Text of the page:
27 January 2010

Fahrenheit 451

Guy Montag lives in a vapid, futuristic America where there are no books, no ideas, and no independent thought. (Sound familiar?) He spends his days as a fireman, burning illegal "worthless" books, including Shakespeare, Faulkner, and poetry, and his nights tolerating his mindless, TV-addicted wife, Mildred. Literature, knowledge, and appreciation of any of the finer things in life are all shoved aside in favor of superficial pop culture and the fast life. And then Guy meets Clarisse, a teenaged neighbor who (insert astonished gasp) thinks and appreciates nature and takes the time to talk to people! Oh my God! How dare she? This is earth-shattering behavior to Guy, who has grown accustomed to the fast-paced, self-obsessed society in which he resides. Soon, he's stealing the books he should be burning and is beginning to question his life. Once he discovers that there is more to life than TV and the saccharine sweet world he lives in, he becomes determined to change society. But at what price?

Fahrenheit 451 is one of the world's premier sci fi books and is one of my favorites. Why? I love Bradbury's writing, for starters. He has a style that is both evocatively descriptive and lyrical, yet still readable. (Bradbury has been accused of overusing adjective and noun sentence constructions. I won't argue that, but I still find his style readable and enjoyable.) Guy Montag is not the most mentally swift of heroes, but he has a good heart and it's encouraging to watch his transformation from an unthinking drone to an intellectual rebel. I also love the gripping, compelling plot - this book is a genuine page turner. And since it's a cool 160 pages, I guarantee you'll read it all in one setting. I particularly love the scene where Guy lashes out at Mildred and her idiot friends by demanding that they have an intellectual conversation and illegal poetry reading with him which, as you may guess, ends disastrously. That scene leaves me howling every time. I also like the unique dystopia that Bradbury creates. Rather than fashioning a totalitarian communistic society, like so many other dystopian writers, Bradbury's futuristic world bears a disturbing resemblance to modern-day America, with its rejection of knowledge and culture in favor of superficial pursuits. This book is often championed as a criticism of book censorship and it is. But the real target of Bradbury's anger is obsession with televison and superficiality in general. The people of this society didn't have book censorship and thought control thrusted upon them by force. They accepted it willingly because they were brainwashed with the box, and this makes the book all the more disturbing because of it.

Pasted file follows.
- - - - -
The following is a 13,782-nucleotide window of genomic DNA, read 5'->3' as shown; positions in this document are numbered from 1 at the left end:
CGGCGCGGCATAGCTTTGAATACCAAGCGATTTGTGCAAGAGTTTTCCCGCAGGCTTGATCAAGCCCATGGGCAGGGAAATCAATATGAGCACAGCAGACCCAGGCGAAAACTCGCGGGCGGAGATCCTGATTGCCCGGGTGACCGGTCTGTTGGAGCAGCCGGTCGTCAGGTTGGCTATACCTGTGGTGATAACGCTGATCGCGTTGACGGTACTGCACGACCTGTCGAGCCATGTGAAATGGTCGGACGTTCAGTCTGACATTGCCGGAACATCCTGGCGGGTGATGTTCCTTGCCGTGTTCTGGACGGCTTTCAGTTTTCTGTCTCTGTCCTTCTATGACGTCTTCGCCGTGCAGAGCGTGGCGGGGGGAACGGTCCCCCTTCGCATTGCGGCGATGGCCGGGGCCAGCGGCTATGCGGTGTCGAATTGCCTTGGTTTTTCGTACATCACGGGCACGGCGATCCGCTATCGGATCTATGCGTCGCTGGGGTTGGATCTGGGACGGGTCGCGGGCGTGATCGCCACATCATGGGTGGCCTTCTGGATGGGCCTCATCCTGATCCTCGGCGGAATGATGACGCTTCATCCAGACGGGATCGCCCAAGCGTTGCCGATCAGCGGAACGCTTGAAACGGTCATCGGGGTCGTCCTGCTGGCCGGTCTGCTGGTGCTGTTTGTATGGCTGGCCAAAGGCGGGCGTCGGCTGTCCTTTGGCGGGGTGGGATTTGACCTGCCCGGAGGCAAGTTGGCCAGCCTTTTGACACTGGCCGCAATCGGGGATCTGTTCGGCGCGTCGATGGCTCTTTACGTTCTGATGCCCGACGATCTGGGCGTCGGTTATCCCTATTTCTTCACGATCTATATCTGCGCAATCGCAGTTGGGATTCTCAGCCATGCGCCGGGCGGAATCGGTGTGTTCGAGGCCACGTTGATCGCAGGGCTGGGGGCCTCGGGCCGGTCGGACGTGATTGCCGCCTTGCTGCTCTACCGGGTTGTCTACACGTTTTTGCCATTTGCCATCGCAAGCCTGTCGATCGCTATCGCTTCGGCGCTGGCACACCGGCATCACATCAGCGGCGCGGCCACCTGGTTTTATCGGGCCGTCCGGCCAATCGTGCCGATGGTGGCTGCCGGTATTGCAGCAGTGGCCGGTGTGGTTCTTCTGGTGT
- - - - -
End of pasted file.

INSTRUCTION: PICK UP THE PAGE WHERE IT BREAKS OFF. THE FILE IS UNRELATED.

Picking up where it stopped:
But the main reason I love this book is because this book scares me! The very notion of a society that burns books tears at my very existence. I would be nothing without my books. Reading has been my favorite hobby since I was a toddler. What would I do with my spare time? I wouldn't have a job, because I work in a library. I wouldn't have a blog, because I blog on books. I wouldn't have a future, because my plan is to teach literature and history and write books. I wouldn't get Hanukkah and birthday presents, because that's what I always get. My God! I am Jewish - We're the "People of the Book"! What would we Jews argue with each other about if we didn't have books? Just thinking about this upsets me. (Of course, I got upset when my books were banished to the basement. I can still hear them whimpering like little lost orphans at night. *sheds tear* My poor darlings, there, there, don't cry, Rebecca and The Murder of Roger Ackroyd and Garfield 30 Years of Laughs & Lasagna: The Life & Times of a Fat, Furry Legend! *cough* I digress. I do this when I am upset...) And I assume that, since you're reading a blog devoted to books, you also love books. What would you do in a society like the one Bradbury describes?

Bradbury's Fahrenheit 451 is an amazing, thought provoking read. The narration is evocative, the plot is suspenseful, and the setting is eerily familiar. Read Fahrenheit 451. If it doesn't scare you, I don't know what will.


Next Week: I am going to try to read Ron Hansen's The Assassination of Jesse James By The Coward Robert Ford, an excellent historical fiction novel set in the American West. This is one of my favorite historical fiction books. I am rereading it just to blog on it. Yeah, it's that good.

21 January 2010

Guards Guards